MaryElizabethSings
MaryElizabethSings

@skydog12 @MaryElizabethSings


Exactly.  I was torn between laughter and compassion when I read your story, when a surprising tear came into my eye, from love for the total situation you both were in. 


A story that contains a reaffirmation that we all need one another, in so many different ways. That is the most spiritual lesson we all can learn while we inhabit this Earth, imho.


A line from the musical, "Les Miserables":  "When we love another (love in all of its variations and shades of meaning), we see the Face of God."

UncleTom
UncleTom

A wonderful article! " Music To Eat" is always the ultimate test.  If somebody knows about it, then they're OK.  I first saw the Hampton Grease Band at the old 12th Gate---a Victorian house turned into something similar to a concert venue in downtown Atlanta---in 1971.  Even then--mere months after release of "Music to Eat," the band was doing all new stuff.  The Colonel was like a shark that never stopped moving forward.

honested
honested

@UncleTom 

The "12th Gate". Now you couldn't get a permit to have that.

Of course now days, most folks don't remember who Glenn Phillips is either.

JKToole
JKToole

@UncleTom 12th Gate enjoyed a long life as a "music venue" becoming the Bistro in the late 70's.

Buffett played there too.

JeffreyEav
JeffreyEav

Jay that link was great. Ordered the book. Let me know if you wanna borrow it.

MaryElizabethSings
MaryElizabethSings

@JeffreyEav 


 I could recognize the poetic sensibilities in the author, David Joy's words, but I can only take just so much self-pity. I prefer to read of courage.


Creating the kind of world as described in my link below (a more egalitarian world) would appease much of the inner turmoil currently experienced by the people whom David Joy describes among the "trailer" class. However, it would take all of us, working together, to change this world into a more humane place, as this link points out.


https://selfnegation.wordpress.com/2011/09/13/on-the-meaning-of-self-negation/


I have done my fair share, however, of trying to change this world since I started my blog 6 years ago, with these words:


"The essential premise in finding one’s true spirit is understanding that all are equal within the spiritual universe.  We are all part of the One. We each have equal, individual spirits within the One.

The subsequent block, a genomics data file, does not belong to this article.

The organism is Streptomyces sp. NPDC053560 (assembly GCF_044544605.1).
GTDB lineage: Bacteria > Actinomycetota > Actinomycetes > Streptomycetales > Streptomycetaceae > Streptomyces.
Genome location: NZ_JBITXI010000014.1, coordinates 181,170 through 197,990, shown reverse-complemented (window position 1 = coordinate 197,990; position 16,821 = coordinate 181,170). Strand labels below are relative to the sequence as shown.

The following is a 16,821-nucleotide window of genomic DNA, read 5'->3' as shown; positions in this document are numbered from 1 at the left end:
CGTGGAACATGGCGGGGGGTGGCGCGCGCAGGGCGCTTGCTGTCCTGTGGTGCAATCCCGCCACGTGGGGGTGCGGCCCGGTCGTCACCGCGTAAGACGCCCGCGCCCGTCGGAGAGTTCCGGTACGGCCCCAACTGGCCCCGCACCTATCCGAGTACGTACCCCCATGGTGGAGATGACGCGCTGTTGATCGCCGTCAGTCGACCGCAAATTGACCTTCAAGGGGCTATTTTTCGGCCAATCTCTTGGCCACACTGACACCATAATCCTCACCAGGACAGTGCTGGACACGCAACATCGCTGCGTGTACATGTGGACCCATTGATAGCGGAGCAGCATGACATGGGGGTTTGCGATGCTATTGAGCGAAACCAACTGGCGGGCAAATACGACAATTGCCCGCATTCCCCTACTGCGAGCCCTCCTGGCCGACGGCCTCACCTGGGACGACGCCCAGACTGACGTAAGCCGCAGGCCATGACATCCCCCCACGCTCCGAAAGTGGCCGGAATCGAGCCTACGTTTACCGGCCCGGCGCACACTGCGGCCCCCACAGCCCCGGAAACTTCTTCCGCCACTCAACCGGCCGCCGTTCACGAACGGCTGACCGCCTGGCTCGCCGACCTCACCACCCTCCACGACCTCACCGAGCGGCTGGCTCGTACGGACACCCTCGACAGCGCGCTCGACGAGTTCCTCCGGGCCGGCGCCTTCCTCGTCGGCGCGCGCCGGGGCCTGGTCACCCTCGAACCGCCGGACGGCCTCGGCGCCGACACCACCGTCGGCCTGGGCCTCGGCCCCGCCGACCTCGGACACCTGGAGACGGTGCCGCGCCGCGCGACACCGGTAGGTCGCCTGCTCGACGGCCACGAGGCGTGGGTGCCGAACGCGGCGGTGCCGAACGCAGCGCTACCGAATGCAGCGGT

To find our true and unique spirits, we must dismantle and transcend the superficial labels human beings often identify with – and live out in their lives – to their diminishment as conscious, loving beings.


                                             Labels that separate. 



Can you feel the pulse of life running through Bob Marley’s song, “One Love”?

Listen for its consistent, pulsating beat.  It is a heart beat.

The beat of the rhythm of life.  It is organic.  It does not need labels."


(such as "trailer trash")

MaryElizabethSings
MaryElizabethSings

@skydog12 @MaryElizabethSings @JeffreyEav


Thanks for that musical history lesson, skydog.  I have liked the song, "Midnight Special" since I was an 18 year old working summer stock in Connecticut as an actress/apprentice.


Now to listen to the LeadBelly version.  I cannot believe it - that was the same version I heard in 1961 at summer stock.  Loved it then, and love it now.

MaryElizabethSings
MaryElizabethSings

@skydog12 @MaryElizabethSings @JeffreyEav


By the way, for those who may be interested, my DNA results showed that I was 95% European (Germany, France, Irish, Scandanavia, English, Iberian Pennisula, Greek/Turkey), I was also 2% from Senegal in Africa, and 3% from Persia (Iran, Syria).  Pretty much what I felt in my bones before knowing.  Western Europe and English from my Dad's side; Irish definitely from my Mother's side.


German (Dad) - Irish (Mom) together make up 44% of my DNA makeup.


I knew I had to have some black blood, too, being from the deep South and having such affinity for black people all of my life.

MaryElizabethSings
MaryElizabethSings

P. S. I shared these DNA results to highlight how absurd it is to label ourselves as we do because no doubt everyone in this world is a combination of so much diversity of which we are still so unaware. Perhaps genetic technology will begin to show the human race how much we share even in our DNA though in so many beautiful variations.

skydog12
skydog12

@MaryElizabethSings @skydog12 @JeffreyEav

I`m glad you did some research ME.

Music, mostly Blues, IS my religion.

Not in the sense that I worship any man or woman. 

Music allows me a link, a conduit if you will, to my God.

Some song writing, performing, and stage presence is just not of this world.


How powerful is music?